Amazon WorkMail vs IBM Notes: Will it be a knockout fight?
Amazon WorkMail is yet another example of how fast AWS can move in response to market demand, says Max Cooter
The public cloud market has coalesced around three big players: Amazon, Google and Microsoft (and that’s despite what other vendors have to say about the matter). Of these, Amazon has established a massive lead leaving Microsoft and Google to play catch up.
But in one area these two had a distinct advantage; they bossed the office productivity market as Office 365 and Google Apps vied for supremacy. However, Amazon is now set to challenge that dominance and in doing so has branched into a new area.
With little fanfare, Amazon has launched Amazon WorkMail, a cloud-based email and calendaring service that will allow customers to send and receive email, manage contacts and share calendars, To avoid disruption, Amazon will be allowing users to keep Outlook or mail client of choice as a front end to the service, The pricing will be based on a per-mailbox basis, $4 a month for a GB mailbox.
In addition to the integration with Outlook, the product also works with with Amazon WorkDocs (formerly known as Zocalo), the company’s document sharing service.
This is a significant move by Amazon, venturing into an area that underpins many modern businesses and provides another string to its extensive portfolio.
Will it work? There’s a lot to do before the company catches up with Microsoft and Google – those two giants have a headstart in this area (and in Microsoft’s case, a considerable headstart) and there’s a question as to whether Amazon has the ability to take them on.
AWS’ strengths up to now have been a willingness to innovate and an ability to cut costs. I’m not convinced that either count in the area of email. What customers want is the comfort of their recognised system – which is why Amazon is keep to offer support for Outlook. For all AWS’s strengths, one area that it has struggled in offering customer support; even supporters of the company will admit that it’s not always easy for the inexperienced user to get to grips with all that AWS offers. That won’t wash with email, it’s an area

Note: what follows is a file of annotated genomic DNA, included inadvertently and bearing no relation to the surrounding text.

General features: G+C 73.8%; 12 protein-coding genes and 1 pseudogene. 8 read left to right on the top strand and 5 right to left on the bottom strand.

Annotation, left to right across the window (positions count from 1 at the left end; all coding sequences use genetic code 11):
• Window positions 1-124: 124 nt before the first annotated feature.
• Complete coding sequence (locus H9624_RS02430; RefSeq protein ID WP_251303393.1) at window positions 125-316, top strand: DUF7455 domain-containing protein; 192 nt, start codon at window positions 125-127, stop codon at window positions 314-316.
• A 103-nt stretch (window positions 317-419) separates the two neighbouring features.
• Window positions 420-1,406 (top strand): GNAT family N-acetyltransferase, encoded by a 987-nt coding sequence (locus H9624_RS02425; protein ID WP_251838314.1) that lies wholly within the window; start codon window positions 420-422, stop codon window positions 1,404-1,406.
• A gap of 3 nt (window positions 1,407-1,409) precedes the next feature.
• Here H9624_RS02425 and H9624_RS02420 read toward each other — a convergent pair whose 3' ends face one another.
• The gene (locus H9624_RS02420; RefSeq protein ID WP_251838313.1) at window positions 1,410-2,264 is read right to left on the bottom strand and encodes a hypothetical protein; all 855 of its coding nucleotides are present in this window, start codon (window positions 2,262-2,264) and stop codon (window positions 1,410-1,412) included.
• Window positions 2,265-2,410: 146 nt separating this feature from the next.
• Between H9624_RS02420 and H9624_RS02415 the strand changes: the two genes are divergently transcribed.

I’d also suggest that offering support for WorkDocs is one thing but what would really help the product to take off would be full integration – trying to deal with two separate products is a recipe for trouble. There’s a lot further to go: the strength of Microsoft’s offering is the easy integration with its suite of products – it’s not just Outlook, it’s the access to Excel and Word that is so attractive to customers.
There’s a clear business advantage in getting an enterprise email system within a cloud portfolio and offering a clear alternative to Microsoft and Google. The speed with which Amazon has acted has truly shaken up the market.
The very fact that Amazon has got WorkMail off the ground (it’s expected to be launched in Q2 of this year) is an achievement in itself and in a week in which IBM got stuck into its layoff, sorry, restructuring programme, it’s a reminder of the nimbleness with which Amazon can move.
IBM itself had its own enterprise mail system but who talks about Lotus Notes these days? It’s still with us (as IBM Notes), but does anyone see it as a contender in a world that’s shifting to cloud. Amazon understands that perfectly and that’s why, despite the caveats, WorkMail is sure to attract a number of users later this year.
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